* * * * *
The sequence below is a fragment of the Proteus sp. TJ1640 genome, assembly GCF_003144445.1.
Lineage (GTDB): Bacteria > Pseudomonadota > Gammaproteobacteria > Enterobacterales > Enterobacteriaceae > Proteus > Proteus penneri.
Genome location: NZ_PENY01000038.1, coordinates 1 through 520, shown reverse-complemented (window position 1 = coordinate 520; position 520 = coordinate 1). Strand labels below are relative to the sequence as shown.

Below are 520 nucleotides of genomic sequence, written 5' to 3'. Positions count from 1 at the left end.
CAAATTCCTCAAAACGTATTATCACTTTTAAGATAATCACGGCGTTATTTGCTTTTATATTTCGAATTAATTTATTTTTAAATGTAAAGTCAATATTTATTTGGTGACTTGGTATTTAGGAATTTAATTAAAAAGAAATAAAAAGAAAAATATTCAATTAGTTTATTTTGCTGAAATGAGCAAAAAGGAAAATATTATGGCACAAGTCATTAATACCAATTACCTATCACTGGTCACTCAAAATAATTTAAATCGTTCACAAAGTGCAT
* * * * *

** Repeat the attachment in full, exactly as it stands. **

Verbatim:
The sequence below is a fragment of the Proteus sp. TJ1640 genome, assembly GCF_003144445.1.
Lineage (GTDB): Bacteria > Pseudomonadota > Gammaproteobacteria > Enterobacterales > Enterobacteriaceae > Proteus > Proteus penneri.
Genome location: NZ_PENY01000038.1, coordinates 1 through 520, shown reverse-complemented (window position 1 = coordinate 520; position 520 = coordinate 1). Strand labels below are relative to the sequence as shown.

Below are 520 nucleotides of genomic sequence, written 5' to 3'. Positions count from 1 at the left end.
CAAATTCCTCAAAACGTATTATCACTTTTAAGATAATCACGGCGTTATTTGCTTTTATATTTCGAATTAATTTATTTTTAAATGTAAAGTCAATATTTATTTGGTGACTTGGTATTTAGGAATTTAATTAAAAAGAAATAAAAAGAAAAATATTCAATTAGTTTATTTTGCTGAAATGAGCAAAAAGGAAAATATTATGGCACAAGTCATTAATACCAATTACCTATCACTGGTCACTCAAAATAATTTAAATCGTTCACAAAGTGCAT